Here’s another reason why you shouldn’t put too much stock in the mainstream media when it comes to honest reporting – the Washington Post’s elite religion writer has just revealed that she has been a life-long enthusiast of the occult and thinks all religions are "magic."
Breitbart is reporting on the revelation of Sally Quinn, whose late husband Bill Bradlee was the former executive editor of the Washington Post, and who has been handling religion coverage for the publication for years. In her new memoir, she admits to practicing the dark arts, such as voodoo and the Ouija board, has consulted psychics and even mediums to contact her deceased husband.
Even though she presented herself as an agnostic to Post readers, her memoir reveals that she has been a believer in the occult and black magic since her youth and has regularly engaged in these practices.
In fact, she is so certain of her own dark powers, that she believes she possesses the power to murder people. This is based on the admission in her memoir that she has put a hex on three people who died.
As Breitbart’s John Nolte reports, the three unfortunate souls involved “ . . . [A] young woman who committed suicide after flirting with Quinn’s boyfriend; a magazine editor who published an unflattering profile of her, who decades later died of cancer; a psychic who died of a cerebral hemorrhage before the end of the year after telling Quinn something she did not want to hear.”
But wait! According to a glowing interview and book review published by the Washingtonian, she swore off the dark arts when her third curse resulted in a death. She suddenly panicked, believing that the curses she had placed on people were responsible for her son’s illness so she vowed never to dabble in the dark arts again.
Her son, Quinn, was born with velo-cardio-facial syndrome, which causes a variety of symptoms such as heart problems, developmental delays, learning disabilities and frequent infections.
Does this mean she repented? Absolutely not! She’s just looking out for her own hide – and that of her son – and claims to have stopped practicing it – but that doesn’t mean she stopped believing in it.
As she recently told USA Today, she had an epiphany that “all of the things that I had believed in, all of the magic that I had believed in, was just as legitimate as organized religion, of Islam or of Judaism or of Catholicism, or of Protestantism. And it was just that it wasn’t organized in that way and that therefore didn’t have that respect. So I began to see that all religion was magic, and it is.”
Why on earth would a major news publication allow someone so seriously confused about the spiritual life to be the author of a column on faith? And then to do so without properly informing readers of her true background!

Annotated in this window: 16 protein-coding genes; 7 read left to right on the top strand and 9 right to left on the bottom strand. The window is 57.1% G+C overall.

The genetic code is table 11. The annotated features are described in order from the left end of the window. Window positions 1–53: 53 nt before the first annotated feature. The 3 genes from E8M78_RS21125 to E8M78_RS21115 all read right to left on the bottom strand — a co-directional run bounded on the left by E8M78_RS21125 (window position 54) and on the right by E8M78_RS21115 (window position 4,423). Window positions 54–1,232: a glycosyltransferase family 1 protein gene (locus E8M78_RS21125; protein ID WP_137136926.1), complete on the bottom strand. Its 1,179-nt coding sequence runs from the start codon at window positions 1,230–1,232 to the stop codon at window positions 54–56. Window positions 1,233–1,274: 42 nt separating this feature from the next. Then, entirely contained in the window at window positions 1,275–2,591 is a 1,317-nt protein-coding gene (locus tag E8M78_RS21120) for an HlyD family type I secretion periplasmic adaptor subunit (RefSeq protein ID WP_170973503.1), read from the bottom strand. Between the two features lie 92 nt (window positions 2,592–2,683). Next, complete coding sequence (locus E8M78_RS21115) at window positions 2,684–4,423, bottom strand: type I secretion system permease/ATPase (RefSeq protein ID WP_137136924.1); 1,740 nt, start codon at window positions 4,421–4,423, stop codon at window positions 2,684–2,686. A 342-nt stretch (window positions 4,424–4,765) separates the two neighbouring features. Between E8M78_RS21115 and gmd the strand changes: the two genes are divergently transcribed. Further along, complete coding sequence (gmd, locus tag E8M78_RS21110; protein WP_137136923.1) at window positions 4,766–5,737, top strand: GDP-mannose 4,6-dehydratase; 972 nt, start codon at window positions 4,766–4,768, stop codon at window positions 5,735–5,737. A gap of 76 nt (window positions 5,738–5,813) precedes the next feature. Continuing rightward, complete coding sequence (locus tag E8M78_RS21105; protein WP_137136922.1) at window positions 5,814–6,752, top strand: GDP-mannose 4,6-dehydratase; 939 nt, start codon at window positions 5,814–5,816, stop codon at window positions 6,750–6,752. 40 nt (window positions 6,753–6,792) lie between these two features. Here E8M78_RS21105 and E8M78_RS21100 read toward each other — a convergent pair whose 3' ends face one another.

Without being made to reveal her true beliefs, Quinn was permitted to publish blistering critiques of Christians such as one on Sarah Palin in which she ridiculed the former Alaska governor for her decision to put her life in the hands of her Creator. She also wrote articles such as Mitt Romney’s God problem and Will the Catholic Church become it’s own relic?
“What in God’s name is going on here?” asks Nolte. “We have just discovered that one of the primary movers and shakers of the last half-century is a practicing occultist, and…nothing. Nobody cares. The information is dropped as though Quinn’s tell-all is the usual-usual about plastic surgeries and sex.”
Even worse, people are now asking Quinn to put a deadly hex on President Trump.
The only good news in this story is that “Quinn is not a very good or persuasive writer,” Nolte writes. “Everything she argues has the stench of a dilettante, a socialite with Big Thinks who is allowed to share them through a newspaper obligated to pander to the boss’s wife.”
But she did indeed pen articles for years that were marked with “a forked serpent’s tongue” and which had a particular vengeance for Christianity which she claims she wants to see succeed. But the only way this can happen is if we stop being Christian, she says.
“In a free country, I am perfectly fine with a practicing occultist, even one who believes she has murdered three innocent people, working for a newspaper, even writing about faith and religion,” Nolte writes.
“But if the High Priestess of D.C. Society is going to write about faith, lecture on faith, and use the power of the Washington Post to try and persuade others, at the very least, readers should be informed of that writer’s religious beliefs. Not only were we not informed; we were misled and outright lied to … for years.”
He rightly concludes: “No wonder, for even Satan himself masquerades as an angel of light.” (2Cor 11:14)